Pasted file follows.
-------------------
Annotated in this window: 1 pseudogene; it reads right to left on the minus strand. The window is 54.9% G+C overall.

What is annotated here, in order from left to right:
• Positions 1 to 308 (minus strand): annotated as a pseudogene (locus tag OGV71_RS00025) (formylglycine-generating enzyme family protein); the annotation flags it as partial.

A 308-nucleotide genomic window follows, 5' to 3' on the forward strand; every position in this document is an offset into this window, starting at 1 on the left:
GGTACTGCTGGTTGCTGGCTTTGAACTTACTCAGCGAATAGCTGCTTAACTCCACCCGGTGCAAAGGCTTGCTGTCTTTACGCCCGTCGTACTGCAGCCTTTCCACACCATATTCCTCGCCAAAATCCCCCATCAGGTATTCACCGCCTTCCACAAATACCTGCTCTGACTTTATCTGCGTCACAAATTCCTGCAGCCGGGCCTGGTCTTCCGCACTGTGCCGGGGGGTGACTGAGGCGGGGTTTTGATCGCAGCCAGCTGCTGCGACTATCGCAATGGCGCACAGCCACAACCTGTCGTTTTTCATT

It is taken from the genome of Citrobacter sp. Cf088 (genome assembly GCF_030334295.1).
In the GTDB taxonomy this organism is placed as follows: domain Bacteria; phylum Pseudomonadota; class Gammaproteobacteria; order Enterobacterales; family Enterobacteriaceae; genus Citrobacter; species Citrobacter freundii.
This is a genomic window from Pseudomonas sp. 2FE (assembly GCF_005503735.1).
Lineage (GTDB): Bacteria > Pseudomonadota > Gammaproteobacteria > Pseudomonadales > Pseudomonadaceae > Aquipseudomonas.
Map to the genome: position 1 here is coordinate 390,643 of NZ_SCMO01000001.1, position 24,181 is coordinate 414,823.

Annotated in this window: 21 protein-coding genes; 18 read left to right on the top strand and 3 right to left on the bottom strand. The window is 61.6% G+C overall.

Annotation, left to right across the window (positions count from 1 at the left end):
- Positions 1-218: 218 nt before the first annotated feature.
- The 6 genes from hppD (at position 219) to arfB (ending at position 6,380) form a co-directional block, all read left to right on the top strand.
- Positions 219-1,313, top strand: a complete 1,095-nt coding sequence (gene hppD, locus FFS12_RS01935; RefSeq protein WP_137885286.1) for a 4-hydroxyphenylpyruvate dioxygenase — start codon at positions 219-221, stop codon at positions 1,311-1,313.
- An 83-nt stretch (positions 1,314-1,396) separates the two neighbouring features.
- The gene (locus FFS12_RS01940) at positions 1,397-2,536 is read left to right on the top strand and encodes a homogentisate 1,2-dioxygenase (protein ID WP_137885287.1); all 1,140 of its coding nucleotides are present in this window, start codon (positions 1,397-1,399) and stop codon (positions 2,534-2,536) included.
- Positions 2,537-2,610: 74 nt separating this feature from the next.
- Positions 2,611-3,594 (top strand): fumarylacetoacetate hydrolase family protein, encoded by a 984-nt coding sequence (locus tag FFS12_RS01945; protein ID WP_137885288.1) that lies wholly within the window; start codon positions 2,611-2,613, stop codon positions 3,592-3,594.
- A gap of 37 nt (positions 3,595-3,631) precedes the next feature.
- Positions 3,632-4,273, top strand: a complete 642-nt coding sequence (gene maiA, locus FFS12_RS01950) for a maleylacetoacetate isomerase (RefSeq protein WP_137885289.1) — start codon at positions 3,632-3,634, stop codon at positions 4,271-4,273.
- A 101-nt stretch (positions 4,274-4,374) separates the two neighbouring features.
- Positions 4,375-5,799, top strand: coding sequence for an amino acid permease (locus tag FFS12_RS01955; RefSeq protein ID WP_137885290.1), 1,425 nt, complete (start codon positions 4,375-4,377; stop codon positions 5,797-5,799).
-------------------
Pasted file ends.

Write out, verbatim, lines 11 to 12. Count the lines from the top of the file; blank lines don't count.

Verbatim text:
Annotated in this window: 21 protein-coding genes; 18 read left to right on the top strand and 3 right to left on the bottom strand. The window is 61.6% G+C overall.

Annotation, left to right across the window (positions count from 1 at the left end):